Fear X: An Obsessive Inquiry into Knowledge, Art and Uncertainty
Nicolas Winding Refn’s early (3rd) feature Fear X (2003) marked his first film largely (some studio interiors were shot in Denmark) filmed outside his native Denmark (Hollywood in name only, since it was filmed in Winnipeg, Canada, and is a co-production with Canada). It is also the first of his films marked by his by now known propensity of marring a popular genre with art house sensibilities. Fear X is a mystery-thriller which borrows far more from the world of art house, experimental and modernist auteurism than popular Hollywood. Yes it stars John Torturro as a man in search for the meaning to his wife’s violent death, to a mystery which has stripped him of the will to live a normal life, but Refn’s natural inclination is to paint the film in dark velvet and employ colors from the palette of directors such as Welles, Bergman, Antonioni, Lynch, Coppola, Tarkovsky, and perhaps even Brakhage. Not exactly a roll call of popular genre masters.
The mode (if not genre) that Refn seems to have found, or backed into, that best accounts for his penchant to mix popular genre with art house is what is sometimes referred to as ‘mind fuck’ films; or what film critic Michael Barrett has christened (thankfully!) with a much more sophisticated and nuanced moniker, the “millennial unreality”. In the tenth anniversary issue of the journal you are presently reading, Offscreen, my own response to one of the survey questions about the period in question, 1997-2007 – “What have been some of the more important developments and trends in cinema (in terms of technology, subject matter, genre, or cultural impact”– was to invoke this (since christened by Barrett as ‘millennial unreality’) trend: “In terms of narrative feature film trends, one of the most fascinating (and with endlessly rewarding returns) is certainly the truckload of recent films which place viewers in the challenging position of having to think along with a main character who is slowly losing touch with their reality and descending into a pure subjective hell. These films start off as seemingly straight forward, linear narratives, but then ‘snap’ and leave viewers in an ontological lurch, forcing us to wonder: What happened? What is real and what is imagined? Is the hero/heroine losing his/her mind or are things really conspiring around them? A sampling of ‘mind fuck’ films include Chasing Sleep (Michael Walker, 2000), The Dark Hours (Paul Fox, 2005) American Psycho (Mary Harron, 2000), The Machinist (Brad Anderson, 2004), Fear X (Nicolas Winding Refn, 2003), Eyes Wide Shut (Stanley Kubrick, 1999), The Fight Club (David Fincher, 1999), S (Guido Hendericks, 1999), Spider (D. Cronenberg, 2003), Paranoia 0/One Point O (Jeff Renfroe, Marteinn Thorsson, 2004), Lost Highway (David Lynch, 1997), Mulholland Dr. (Lynch, 2001), INLAND EMPIRE (Lynch 2006), and Open Your Eyes (Alejandro Amenábar, 1997) [not to mention the science-fiction “is-it-reality-or-virtual-reality” take on the same theme, Cube (Vincenzo Natali, 1997), Matrix (Andy/Larry Wachowski), ExIstenZ (David Cronenberg, 1999), and Dark City (Alex Proyas, 1998)].
And for the same 10th anniversary celebration survey, in my own selection of “An overlooked film that you feel is worthy of critical appraisal (or reappraisal)” I cited as one of my choices Fear X, which I described as follows: “John Torturro stars as a security guard obsessed with the minutiae of his wife’s unexplained murder. The deeper he goes into his personal, amateur investigation and the more we fall into an organically induced (set design, sound, point of view, etc.) subjective quagmire. A partial homage to Blow-Up (with shades of classic 1970s giallo), with a definitive Lynchian feel and a wonderful minimalist score by Brian Eno, Fear X, is one of the most experimental narratives of any ‘mainstream’ film I have ever seen. No wonder it tanked at the box-office. Directed by a Dane, shot in Winnipeg, Canada, and with a mixed cast of American and Canadian actors.”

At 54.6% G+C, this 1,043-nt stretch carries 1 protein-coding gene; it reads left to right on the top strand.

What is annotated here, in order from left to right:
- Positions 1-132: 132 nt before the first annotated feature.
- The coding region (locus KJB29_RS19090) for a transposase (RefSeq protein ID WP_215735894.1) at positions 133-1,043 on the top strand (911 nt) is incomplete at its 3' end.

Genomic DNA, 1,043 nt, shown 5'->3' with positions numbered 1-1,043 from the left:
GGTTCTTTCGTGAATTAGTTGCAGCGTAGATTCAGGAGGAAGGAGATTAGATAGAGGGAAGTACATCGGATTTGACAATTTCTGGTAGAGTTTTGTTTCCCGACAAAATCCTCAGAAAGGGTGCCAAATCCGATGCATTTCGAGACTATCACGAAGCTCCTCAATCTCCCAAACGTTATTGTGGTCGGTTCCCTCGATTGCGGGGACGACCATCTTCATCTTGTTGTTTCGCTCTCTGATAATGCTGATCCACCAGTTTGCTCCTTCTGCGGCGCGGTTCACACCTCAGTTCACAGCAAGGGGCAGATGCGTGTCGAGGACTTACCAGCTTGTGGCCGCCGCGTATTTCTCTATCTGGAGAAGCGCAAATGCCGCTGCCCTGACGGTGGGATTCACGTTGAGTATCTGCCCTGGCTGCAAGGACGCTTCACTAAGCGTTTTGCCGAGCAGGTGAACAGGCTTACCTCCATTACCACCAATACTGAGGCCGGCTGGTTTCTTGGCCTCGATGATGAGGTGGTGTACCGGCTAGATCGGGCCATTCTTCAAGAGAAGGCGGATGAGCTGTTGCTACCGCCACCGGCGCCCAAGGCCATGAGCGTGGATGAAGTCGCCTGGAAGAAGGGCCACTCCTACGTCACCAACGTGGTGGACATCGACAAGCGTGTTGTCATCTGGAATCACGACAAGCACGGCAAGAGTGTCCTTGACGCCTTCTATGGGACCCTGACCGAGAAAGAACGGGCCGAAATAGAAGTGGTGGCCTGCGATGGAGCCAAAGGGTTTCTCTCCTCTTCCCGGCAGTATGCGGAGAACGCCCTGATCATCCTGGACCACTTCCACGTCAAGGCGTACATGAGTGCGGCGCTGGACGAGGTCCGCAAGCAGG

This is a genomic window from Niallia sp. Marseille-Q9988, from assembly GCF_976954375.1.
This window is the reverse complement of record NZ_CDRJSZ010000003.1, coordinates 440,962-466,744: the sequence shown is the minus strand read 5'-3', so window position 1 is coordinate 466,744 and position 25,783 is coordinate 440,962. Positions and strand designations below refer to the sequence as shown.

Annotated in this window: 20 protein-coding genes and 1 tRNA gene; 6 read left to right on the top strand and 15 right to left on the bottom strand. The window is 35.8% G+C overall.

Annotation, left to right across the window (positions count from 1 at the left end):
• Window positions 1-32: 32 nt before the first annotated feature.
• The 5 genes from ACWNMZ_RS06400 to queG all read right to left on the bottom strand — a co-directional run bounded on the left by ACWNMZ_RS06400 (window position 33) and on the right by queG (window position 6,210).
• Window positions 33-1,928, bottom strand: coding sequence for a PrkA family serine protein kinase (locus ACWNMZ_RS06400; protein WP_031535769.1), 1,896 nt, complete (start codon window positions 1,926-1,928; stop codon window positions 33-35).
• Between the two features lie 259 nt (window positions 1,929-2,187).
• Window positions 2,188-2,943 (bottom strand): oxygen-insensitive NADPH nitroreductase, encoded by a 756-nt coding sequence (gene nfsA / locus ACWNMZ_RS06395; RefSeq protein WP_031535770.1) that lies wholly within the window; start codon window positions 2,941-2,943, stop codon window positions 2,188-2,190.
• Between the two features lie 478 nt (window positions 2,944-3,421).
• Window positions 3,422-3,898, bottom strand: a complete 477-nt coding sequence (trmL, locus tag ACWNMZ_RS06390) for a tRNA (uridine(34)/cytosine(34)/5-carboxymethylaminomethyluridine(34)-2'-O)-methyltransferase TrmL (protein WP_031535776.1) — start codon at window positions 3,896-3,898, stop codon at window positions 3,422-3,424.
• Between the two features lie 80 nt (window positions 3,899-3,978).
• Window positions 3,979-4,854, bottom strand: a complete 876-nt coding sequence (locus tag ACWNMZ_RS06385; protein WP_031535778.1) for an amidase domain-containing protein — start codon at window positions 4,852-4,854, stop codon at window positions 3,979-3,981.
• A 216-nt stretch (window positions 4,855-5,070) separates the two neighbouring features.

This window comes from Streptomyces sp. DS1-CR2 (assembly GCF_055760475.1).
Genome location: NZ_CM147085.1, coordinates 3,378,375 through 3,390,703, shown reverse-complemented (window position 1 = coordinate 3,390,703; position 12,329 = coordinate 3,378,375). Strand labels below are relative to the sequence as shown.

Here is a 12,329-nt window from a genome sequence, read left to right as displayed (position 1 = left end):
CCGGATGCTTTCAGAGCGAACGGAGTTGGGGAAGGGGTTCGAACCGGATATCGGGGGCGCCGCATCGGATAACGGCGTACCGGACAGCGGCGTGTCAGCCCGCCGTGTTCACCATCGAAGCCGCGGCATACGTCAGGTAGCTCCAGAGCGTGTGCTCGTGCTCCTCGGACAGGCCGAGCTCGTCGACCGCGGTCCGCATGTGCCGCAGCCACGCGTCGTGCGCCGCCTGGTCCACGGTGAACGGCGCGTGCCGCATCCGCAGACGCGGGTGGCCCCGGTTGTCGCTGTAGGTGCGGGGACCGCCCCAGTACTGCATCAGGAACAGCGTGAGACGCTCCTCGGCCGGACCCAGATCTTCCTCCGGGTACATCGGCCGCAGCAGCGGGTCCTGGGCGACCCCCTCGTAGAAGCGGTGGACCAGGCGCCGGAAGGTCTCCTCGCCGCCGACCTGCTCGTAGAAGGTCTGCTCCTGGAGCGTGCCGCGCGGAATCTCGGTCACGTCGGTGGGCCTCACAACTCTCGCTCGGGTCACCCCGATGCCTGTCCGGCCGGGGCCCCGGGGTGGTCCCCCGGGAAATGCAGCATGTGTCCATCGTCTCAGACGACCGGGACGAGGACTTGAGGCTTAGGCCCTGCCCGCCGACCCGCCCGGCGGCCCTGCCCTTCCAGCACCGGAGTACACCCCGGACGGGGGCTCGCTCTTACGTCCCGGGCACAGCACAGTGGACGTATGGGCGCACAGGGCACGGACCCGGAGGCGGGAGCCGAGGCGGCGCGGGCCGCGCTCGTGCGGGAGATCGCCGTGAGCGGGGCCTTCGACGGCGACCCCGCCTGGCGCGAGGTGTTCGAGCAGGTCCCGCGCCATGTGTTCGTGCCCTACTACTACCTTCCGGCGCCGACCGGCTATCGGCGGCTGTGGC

In Barrett’s “grand un-unified theory” of the Millennial Unreality film he notes 1999 as the key year, when he saw a large number of films and noticed a trend of films that “…were about the same thing. They were about our lack of faith in reality” (p. 19). Barrett notes the importance of Science-Fiction writer Philip K. Dick, whose works were increasingly adapted in this period; and films that “pertained to subjectivity, not fantasy” (p. 21). Barrett admits there were antecedents, The Cabinet of Dr. Caligari, Vertigo, Last Year at Marienbad, An Occurrence at Owl Creek Bridge, Carnival of Souls, Point Blank, Blow-Up, If, Angel Heart, Siesta, and Jacob’s Ladder. But nothing to suggest the outpouring of these films in the ten year period of 1999-2009 (Barrett identifies a partial listing of over 100 films).
Barrett cites the two key social events that are behind the increase in these films marked by paranoia and a breakdown between real/unreal, subjective/objective is the worldwide apocalyptic angst surrounding the millennial shift from 1999 to 2000 and of course the terrorist attacks of September 9, 2001. Barrett explains, “I felt this was a sign of millennial jitters, like stories of the Y2K bug that was supposed to wipe us out, erase our memories and cause panic in the streets. These movies were channeling the same restless, uneasy vibe….These movies were about uncertainty, about disorientation, about being wrong, and they didn’t resolve their problems neatly, even when it seemed they did. They were movies more full of questions than answers, sometimes told in a narrative style that is itself disorienting, full of dislocations and flashbacks or teases about what we’re really seeing” (p. 19).